Amazon Has Pretty Much Just Patented Photography, So Stop Taking Pictures Right Now
Oh hello, gentle readers. Do you run an Etsy store? Have you ever sold A Thing on Ebay and taken a picture of it against a white backdrop? Are you a professional photographer? Well, shut that down, son, because Amazon owns the patent on the ubiquitous object-against-white-screen photo that is a staple of product photography everywhere.
I am not really sure how to tag this other than a big #fail for the USPTO, or a huge Kudos for Amazon’s IP attorneys. In a patent simply called Studio arrangement Amazon took IP ownership on what we all call shooting against a seamless white backdrop.
Yep, Amazon could now theoretically send you or your photographer buddy a cease-and-desist should you try using their super-special super-secret super-unheard-of photography technique that is actually pretty much the same method every person on earth uses to photograph products, except theirs is way more better and different just because.
Amazon’s technique is apparently the purest of the pure, being only the photographer, the photographed object/person, the white background, a number of front lights/back lights and some sort of object separating the subject from the ground below it.
How does this breakthrough work in practice? Glad you asked.
1. Turn back lights on.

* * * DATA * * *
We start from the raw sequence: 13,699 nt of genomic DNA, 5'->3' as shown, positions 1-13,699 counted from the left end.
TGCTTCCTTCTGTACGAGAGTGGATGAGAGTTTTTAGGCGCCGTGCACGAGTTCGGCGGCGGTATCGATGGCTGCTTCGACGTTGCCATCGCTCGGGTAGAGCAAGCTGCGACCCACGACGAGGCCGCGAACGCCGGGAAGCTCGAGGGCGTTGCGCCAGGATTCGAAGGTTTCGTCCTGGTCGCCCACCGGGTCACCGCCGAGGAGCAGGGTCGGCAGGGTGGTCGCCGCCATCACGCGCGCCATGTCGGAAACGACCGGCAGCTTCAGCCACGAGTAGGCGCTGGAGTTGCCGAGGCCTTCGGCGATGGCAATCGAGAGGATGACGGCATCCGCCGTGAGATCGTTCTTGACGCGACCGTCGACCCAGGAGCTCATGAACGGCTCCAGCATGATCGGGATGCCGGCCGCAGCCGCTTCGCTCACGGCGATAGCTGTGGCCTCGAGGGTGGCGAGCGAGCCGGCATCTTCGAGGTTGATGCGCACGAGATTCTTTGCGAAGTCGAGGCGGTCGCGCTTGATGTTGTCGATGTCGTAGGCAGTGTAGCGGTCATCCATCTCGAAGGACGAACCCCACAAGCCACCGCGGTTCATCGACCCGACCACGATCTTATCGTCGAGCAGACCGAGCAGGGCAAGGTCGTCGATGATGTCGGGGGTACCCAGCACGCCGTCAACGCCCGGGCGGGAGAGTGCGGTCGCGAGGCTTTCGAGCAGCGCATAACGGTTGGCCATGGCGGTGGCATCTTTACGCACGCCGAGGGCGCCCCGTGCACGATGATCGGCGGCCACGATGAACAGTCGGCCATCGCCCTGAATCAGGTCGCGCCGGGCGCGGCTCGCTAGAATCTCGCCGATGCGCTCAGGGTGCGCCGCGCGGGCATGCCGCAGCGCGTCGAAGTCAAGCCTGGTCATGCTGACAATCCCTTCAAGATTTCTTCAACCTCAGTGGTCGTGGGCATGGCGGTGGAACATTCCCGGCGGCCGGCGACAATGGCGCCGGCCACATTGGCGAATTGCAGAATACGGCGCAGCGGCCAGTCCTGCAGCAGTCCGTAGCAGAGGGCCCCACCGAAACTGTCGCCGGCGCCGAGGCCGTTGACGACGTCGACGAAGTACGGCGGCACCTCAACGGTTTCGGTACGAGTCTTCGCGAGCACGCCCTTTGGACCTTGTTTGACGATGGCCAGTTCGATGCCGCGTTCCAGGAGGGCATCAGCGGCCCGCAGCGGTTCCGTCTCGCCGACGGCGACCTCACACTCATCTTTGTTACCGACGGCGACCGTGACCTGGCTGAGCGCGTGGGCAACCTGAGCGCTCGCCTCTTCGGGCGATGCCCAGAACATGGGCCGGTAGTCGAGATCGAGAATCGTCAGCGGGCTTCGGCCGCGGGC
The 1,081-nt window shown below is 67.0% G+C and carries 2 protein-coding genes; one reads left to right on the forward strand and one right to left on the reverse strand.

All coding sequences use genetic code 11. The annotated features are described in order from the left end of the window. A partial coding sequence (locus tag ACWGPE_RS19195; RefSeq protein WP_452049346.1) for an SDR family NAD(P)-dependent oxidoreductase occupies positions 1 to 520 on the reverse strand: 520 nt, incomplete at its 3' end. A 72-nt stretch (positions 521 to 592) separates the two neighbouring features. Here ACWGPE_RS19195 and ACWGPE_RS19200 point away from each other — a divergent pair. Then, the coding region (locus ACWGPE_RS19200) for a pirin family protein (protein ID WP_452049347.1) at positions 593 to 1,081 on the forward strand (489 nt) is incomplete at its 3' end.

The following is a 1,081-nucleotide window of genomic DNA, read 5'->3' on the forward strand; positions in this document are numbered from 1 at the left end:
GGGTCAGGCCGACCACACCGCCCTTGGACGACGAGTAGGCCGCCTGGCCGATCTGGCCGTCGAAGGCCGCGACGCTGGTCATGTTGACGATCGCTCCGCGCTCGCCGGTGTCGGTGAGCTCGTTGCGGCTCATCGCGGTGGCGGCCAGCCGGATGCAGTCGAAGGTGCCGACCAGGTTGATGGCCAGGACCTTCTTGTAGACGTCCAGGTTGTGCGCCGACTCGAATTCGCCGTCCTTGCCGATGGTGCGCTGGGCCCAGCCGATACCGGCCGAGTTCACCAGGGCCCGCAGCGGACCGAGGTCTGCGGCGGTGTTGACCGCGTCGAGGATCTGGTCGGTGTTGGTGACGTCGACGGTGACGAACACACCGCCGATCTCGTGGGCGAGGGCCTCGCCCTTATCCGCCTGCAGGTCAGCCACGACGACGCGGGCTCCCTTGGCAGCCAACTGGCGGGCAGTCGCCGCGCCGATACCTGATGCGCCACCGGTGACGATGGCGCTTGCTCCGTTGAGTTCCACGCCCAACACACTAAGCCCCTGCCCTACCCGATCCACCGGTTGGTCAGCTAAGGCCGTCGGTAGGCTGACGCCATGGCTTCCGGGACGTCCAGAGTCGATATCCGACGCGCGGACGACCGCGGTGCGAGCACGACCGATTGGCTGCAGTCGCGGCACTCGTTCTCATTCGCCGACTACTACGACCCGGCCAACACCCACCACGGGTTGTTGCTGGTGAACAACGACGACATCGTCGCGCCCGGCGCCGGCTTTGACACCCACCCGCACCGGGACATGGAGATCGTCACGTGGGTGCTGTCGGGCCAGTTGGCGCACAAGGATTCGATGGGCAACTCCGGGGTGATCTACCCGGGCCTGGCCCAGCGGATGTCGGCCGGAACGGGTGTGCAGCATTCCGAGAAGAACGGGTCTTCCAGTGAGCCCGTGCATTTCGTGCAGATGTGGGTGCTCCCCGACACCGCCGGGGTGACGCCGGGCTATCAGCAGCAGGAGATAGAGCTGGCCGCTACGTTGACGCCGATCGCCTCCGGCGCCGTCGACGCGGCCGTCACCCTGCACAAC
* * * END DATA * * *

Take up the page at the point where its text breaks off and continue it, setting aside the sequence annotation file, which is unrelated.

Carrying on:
2. Turn front lights on.
3. Position thing on platform.
4. Take picture.
Even yr Happy, who is so picture averse that we will even avoid using the iPhone camera, is aware that this is how you take a a fucking picture of a fucking thing and is not a revolutionary thing that should be patented. Sure, Amazon has thrown in some photography person language about what f-stops and ISO settings to use (look at us sounding like we know what the fuck we’re talking about there) but TechDirt hits it on the head: this is essentially an internal document that explains mandatory or desirable photography methods for people that work for Amazon or are perhaps third-party sellers that sell on Amazon, but Amazon figured that internal memos were for the weak and just went full patent. You should always go full patent, because apparently the US Patent and Trademark Office will let you patent fucking anything at this point. How do we monetize our very special plan for drinking scotch all day while sitting at the computer? Someone get on that for us.